I am a Colorado Girl. I left my heart in the mountains years ago. I wish I could go back. But I can’t and I have made a truce in myself, found peace in another place. And yet I am still often homesick, even after years away.
For the first time I wish I had TV and could keep news running all the time. My childhood is burning down. The forests I grew up in are turning to ashes and stumps. My Facebook feed is nothing but friends letting us know they have evacuated and are safe and other friends posting offers of a place to stay. One girl is going to Colorado Springs to help the animal shelter care for pets that no longer have homes.
I wish I was religious and could pray for rain or bargain with God. For if there ever was a time to ask for mercy this is it.
Colorado will always be the most beautiful place on earth for me. The Rocky Mountains hold my soul. Maybe I am biased. I was born in a two-room cabin with no plumbing and a wood stove 11,000 feet over sea level.
The girl has been ripped from the mountains but the mountains cannot be taken from the girl, for they will always live on in her mind. They will always be green and white. It still seems strange when I go to visit to see the tops of the peaks bare and brown against the sky. There was snow, year round. And now I fear what I will see the next time I visit. They will be black and treacherous. I would rather remember the Colorado that cradled me through childhood, the cool breezes and running creaks. The big horn sheep playing in the highway and the groves of Aspen trees quaking and shivering. The sent of pine and wildflowers. The chipmunks chattering while they plot to steal a pick nick and the birds chirping the Pee Pee Pee call that means people are close.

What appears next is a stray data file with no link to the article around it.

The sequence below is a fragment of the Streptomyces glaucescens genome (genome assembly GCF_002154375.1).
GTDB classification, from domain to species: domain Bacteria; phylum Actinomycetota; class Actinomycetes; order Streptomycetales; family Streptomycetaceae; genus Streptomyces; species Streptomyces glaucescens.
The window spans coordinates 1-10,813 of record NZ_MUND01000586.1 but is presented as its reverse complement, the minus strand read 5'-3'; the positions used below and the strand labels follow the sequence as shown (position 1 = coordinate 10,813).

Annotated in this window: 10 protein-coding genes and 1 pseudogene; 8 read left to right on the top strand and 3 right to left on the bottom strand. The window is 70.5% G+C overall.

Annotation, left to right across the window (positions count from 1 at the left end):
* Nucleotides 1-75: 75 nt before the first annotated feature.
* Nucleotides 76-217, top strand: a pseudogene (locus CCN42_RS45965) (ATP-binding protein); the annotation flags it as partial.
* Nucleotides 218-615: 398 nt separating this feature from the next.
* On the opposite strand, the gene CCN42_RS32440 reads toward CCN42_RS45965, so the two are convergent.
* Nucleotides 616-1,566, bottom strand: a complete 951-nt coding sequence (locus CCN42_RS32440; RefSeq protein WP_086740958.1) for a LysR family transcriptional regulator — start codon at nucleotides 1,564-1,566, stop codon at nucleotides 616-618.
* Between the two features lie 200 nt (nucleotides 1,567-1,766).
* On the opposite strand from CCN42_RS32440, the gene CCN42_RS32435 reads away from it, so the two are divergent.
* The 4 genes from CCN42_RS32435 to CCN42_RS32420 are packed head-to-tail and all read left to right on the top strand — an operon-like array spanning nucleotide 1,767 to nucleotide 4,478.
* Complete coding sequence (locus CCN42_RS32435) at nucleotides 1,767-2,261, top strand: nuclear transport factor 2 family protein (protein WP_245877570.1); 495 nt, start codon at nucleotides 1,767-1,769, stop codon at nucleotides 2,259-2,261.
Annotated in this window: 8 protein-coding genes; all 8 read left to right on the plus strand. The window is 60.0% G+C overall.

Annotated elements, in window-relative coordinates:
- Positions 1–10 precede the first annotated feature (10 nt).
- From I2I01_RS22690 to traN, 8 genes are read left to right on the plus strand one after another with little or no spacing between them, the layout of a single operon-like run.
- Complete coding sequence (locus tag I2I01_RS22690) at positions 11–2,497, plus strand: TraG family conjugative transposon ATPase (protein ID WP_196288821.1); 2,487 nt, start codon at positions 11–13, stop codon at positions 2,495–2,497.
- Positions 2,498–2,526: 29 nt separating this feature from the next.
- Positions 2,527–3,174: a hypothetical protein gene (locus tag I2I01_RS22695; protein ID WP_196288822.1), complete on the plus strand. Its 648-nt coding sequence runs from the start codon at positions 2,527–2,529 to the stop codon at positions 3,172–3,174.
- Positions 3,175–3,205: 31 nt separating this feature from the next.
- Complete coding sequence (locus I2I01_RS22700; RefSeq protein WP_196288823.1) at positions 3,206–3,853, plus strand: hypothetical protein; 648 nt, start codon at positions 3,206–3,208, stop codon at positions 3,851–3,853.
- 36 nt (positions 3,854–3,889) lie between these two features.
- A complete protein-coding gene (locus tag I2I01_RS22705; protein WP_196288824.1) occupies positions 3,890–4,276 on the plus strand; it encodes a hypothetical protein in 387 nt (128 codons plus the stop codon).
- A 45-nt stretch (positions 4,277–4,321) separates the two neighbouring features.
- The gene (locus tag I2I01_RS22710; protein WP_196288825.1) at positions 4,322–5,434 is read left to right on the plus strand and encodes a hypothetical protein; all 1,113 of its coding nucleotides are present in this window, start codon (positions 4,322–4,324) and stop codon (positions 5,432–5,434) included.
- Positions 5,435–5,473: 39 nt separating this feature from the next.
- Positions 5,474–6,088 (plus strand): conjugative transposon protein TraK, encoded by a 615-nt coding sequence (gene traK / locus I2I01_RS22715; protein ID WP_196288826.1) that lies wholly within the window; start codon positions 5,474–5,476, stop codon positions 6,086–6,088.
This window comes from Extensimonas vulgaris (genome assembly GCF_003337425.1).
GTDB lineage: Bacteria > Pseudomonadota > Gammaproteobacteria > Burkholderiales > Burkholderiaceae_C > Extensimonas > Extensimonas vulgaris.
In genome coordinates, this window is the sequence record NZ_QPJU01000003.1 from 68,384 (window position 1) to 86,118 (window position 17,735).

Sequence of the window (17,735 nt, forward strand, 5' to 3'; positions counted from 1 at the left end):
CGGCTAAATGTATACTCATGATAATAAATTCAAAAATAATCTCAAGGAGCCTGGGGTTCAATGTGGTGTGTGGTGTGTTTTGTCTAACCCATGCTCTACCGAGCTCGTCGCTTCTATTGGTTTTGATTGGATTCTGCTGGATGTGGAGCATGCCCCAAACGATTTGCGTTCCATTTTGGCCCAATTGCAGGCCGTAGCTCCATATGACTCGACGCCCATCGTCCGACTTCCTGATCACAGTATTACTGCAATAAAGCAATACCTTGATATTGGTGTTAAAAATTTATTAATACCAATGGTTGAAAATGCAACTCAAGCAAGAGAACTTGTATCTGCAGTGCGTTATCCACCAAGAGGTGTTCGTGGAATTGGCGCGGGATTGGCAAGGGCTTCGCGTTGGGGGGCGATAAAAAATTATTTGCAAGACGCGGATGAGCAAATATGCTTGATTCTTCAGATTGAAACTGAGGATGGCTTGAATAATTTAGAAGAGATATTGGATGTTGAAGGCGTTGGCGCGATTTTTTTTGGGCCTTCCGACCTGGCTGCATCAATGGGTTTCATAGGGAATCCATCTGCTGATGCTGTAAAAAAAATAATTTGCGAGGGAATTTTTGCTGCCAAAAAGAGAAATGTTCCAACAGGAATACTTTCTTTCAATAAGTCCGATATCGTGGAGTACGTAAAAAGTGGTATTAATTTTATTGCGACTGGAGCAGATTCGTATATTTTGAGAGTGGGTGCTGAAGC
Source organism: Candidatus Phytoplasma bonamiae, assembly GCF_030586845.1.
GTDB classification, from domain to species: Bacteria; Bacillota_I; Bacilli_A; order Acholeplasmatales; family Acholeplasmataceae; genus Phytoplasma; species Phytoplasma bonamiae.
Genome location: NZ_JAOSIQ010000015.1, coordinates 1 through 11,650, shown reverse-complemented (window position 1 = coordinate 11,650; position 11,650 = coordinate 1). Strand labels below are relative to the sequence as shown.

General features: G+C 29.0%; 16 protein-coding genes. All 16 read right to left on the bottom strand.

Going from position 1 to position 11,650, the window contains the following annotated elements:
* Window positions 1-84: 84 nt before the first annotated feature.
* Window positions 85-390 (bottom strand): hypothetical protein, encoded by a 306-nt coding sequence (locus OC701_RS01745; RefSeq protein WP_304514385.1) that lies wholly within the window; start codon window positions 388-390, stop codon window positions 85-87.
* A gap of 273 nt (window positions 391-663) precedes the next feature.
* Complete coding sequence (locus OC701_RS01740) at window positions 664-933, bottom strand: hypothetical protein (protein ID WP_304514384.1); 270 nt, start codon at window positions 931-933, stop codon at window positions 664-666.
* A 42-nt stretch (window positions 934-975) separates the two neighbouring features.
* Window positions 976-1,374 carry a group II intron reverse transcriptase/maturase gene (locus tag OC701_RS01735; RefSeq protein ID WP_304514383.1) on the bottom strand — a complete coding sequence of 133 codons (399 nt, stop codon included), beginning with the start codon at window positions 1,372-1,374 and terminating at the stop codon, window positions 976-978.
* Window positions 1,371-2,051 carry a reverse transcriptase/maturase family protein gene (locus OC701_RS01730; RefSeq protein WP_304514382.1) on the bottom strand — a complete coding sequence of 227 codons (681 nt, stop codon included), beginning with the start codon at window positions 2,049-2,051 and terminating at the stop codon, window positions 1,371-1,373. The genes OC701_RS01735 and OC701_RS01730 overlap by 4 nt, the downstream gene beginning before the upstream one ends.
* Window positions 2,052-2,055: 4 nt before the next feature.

We used to go pick wild rose-hips in the fall, take inner tubes down the slopes in winter, go waterfall hunting in spring, play in the little rivers in summer. Colorado is the best playground a child could have. It is a good place to be from, healthy and happy even in the worst of times. It is a place where people offer the extra futon in the basement to complete strangers who can’t go home, who may not have a home to go to.